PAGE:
As you obtain a two-hand grip on the handgun, the laser should continue to verify that it is pointed at the target.

When you rotate your handgun towards the target, the laser should verify that the muzzle is pointing at the target.

When you rotate your handgun towards the target, the laser should verify that the muzzle is pointing at the target.

Work through each step of weapon presentation slowly to commit the mechanics to memory.

Work through each step of weapon presentation slowly to commit the mechanics to memory.

When working dry practice to perfect weapon presentation, a laser grip can help to insure you obtain a firing grip while the handgun is in the holster.

When working dry practice to perfect weapon presentation, a laser grip can help to insure you obtain a firing grip while the handgun is in the holster.

What we are looking for is efficiency of motion. The handgun should come up and out of the holster, and then it should be rotated toward the target before it is thrust forward to the target. After the rotation, you should see the laser on the target until your arms are fully extended into whatever shooting position you use. Again, work slowly and deliberately. Only 10 to 15 minutes of practice each day is all that is needed, and in a week you will have greatly improved your draw stroke.

Reloading

You can also practice reloading your handgun without live ammunition. Dummy rounds are nice to have for these drills and add realism. You can practice all sorts of reloads such as a speed reload, a tactical reload, a slide lock reload and even a one-hand reload, and you will only need a handful of dummy round to do this.

One of the best ways to evaluate your reload practice, particularly the speed reload and slide lock reload, is to use a shot timer. Set the timer to beep at a par time, say about four seconds. When you here the beep to start, begin you reload sequence and try to complete the sequence before the par time beep. As you improve, reduce the par time.

You can also dry practice reloading your handgun.

You can also dry practice reloading your handgun.

Just as with sight alignment and trigger control and weapon presentation training, start reload training slowly. Smoothness breeds speed, and until you master

Dummy rounds will function through a semi-auto pistol just like live rounds but without the bang. Dummy rounds are great for dry practice.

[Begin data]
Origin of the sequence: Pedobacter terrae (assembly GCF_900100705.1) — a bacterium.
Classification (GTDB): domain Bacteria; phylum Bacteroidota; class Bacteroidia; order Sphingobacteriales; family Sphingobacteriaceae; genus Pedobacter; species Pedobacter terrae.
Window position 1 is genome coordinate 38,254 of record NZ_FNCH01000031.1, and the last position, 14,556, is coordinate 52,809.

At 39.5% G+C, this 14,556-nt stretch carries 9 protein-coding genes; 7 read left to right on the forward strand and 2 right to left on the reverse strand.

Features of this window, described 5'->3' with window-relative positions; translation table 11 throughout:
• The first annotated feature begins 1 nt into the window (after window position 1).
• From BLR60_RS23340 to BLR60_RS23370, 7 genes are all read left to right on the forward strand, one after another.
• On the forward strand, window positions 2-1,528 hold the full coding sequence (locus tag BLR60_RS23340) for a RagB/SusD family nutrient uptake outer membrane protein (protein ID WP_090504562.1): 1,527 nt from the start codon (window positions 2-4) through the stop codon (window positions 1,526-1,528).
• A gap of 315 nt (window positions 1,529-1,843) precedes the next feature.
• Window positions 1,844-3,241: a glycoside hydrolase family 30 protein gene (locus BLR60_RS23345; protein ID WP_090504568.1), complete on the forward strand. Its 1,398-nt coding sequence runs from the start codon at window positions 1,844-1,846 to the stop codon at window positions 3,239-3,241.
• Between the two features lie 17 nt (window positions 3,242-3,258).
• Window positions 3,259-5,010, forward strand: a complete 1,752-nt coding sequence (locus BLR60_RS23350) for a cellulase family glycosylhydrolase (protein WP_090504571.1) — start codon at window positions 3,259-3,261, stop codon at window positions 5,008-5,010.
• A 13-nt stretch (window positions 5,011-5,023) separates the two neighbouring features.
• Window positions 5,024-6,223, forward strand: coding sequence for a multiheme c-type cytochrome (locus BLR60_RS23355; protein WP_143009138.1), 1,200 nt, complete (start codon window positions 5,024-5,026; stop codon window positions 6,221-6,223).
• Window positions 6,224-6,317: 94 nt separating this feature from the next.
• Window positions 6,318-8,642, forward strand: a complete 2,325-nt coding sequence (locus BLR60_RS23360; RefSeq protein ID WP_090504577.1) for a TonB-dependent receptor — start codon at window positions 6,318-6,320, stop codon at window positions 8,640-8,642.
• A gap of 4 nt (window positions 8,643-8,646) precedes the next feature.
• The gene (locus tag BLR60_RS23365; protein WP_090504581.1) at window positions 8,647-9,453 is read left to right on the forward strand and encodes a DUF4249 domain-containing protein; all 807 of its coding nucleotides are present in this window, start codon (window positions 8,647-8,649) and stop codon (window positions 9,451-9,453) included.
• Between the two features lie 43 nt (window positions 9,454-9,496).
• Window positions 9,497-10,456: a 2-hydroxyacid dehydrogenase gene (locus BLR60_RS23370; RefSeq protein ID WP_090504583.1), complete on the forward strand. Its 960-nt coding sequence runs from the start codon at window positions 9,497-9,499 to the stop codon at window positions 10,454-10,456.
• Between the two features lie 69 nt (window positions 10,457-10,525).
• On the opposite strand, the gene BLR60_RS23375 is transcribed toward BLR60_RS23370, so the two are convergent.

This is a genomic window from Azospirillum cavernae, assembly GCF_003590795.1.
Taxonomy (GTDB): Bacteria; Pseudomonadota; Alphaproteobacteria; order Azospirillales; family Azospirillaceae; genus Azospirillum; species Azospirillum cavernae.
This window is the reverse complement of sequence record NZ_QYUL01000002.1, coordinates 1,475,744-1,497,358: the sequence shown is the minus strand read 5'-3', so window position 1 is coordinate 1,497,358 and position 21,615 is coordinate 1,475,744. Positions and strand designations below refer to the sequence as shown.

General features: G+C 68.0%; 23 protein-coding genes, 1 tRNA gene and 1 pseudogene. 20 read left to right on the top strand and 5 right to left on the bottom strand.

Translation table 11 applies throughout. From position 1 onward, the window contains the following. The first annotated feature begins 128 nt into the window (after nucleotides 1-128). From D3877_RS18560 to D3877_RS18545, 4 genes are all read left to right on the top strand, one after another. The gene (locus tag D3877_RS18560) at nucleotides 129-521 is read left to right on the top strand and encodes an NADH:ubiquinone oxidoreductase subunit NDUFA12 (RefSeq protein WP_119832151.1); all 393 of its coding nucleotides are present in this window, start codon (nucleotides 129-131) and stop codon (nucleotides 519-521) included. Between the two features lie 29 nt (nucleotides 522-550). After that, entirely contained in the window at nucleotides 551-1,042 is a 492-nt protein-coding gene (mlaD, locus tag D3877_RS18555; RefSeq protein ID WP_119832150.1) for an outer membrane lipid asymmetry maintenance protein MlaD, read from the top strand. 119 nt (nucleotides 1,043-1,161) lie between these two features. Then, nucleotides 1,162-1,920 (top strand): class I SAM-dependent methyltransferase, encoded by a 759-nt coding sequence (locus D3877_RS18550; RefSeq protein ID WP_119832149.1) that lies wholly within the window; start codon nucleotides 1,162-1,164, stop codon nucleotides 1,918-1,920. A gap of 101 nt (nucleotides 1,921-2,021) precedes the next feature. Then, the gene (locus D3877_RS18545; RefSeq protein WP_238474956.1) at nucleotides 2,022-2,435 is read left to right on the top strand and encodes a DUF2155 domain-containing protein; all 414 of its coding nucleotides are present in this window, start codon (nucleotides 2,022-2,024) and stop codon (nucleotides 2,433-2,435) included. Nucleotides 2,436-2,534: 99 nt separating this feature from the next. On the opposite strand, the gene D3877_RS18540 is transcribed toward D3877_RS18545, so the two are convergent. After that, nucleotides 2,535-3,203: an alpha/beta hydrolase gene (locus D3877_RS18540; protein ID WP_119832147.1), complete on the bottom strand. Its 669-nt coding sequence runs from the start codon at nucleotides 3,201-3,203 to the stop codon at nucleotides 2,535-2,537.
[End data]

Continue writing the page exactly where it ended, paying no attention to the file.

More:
Dummy rounds will function through a semi-auto pistol just like live rounds but without the bang. Dummy rounds are great for dry practice.

the mechanics of reloading you cannot increase your speed.

As you progress in skill, you can combine all three aspects – sight alignment and trigger control, weapon presentation and reloading – into one dry practice drill. Using a the LaserLyte target and laser cartridge, present your handgun to the target, align the sights and pull the trigger, and then conduct a speed reload while using a shot timer to gauge your speed. However, regardless of the drills you conduct, do not overlook the safety rules.

As a final thought, dry practice is not just for times when you cannot go to the range. It’s not a bad idea to start and end every live fire range session with dry practice. In fact, it should be part of most live fire sessions because it adds to your training experience. Because dry practice allows you to completely concentrate on the mechanics of what you are doing, you should even use it, intermittingly, while conducting live fire exercises.

.: A shot timer is an affordable tool when dry practicing reloads. They even make shot timer apps for smart phones.

.: A shot timer is an affordable tool when dry practicing reloads. They even make shot timer apps for smart phones.

 

{ 35 comments… add one }
  • Daniel Casher November 4, 2014, 10:48 pm

    I use a Laserlyte laser trainer cartridge in my M&P Shield 9mm, which is my EDC. I also use it in my Glock 19 when I dry fire practice with it. I think it is the best training tool ever invented for dry fire practice. I don’t use the target they sell. I use a tall, man size target with the cranial ocular (between the eyes) area marked off and the heart area marked off. Also, the groin area below the belly button. I practice drawing the pistol with my strong hand and clearing the T Shirt I usually wear with my weak hand, and I shoot one handed at up to 15-16 feet and two handed beyond that. I use the Quick Kill method up close 9-10 feet or closer, which is point and shoot I count 1 as I point and 2 as I press. At longer distances, the 1 count is when the front sight is on target and the 2 is when I press. I use different angles and ranges, and I sometimes fire one shot to the center mass and the next to the head at close range, where I don’t really press the first shot and press the second. A little bit of this daily at home, and then some live ammo practice of the same kind at the range will give you confidence and speed to get on target and hit those vital areas. I like to shoot one handed up close so my weak hand is free to hit, or grab, or parry a blow. Dry fire practice is the most valuable tool for learning defensive shooting. Plus, you save a ton of money on live ammo. One other thing. Choose a pistol that fits your hand comfortably. It doesn’t matter what the caliber is, fit the gun to your hand, not your hand to the gun. You will shoot better with it and you will enjoy practicing more. I just like the Shield best with the Talon grips.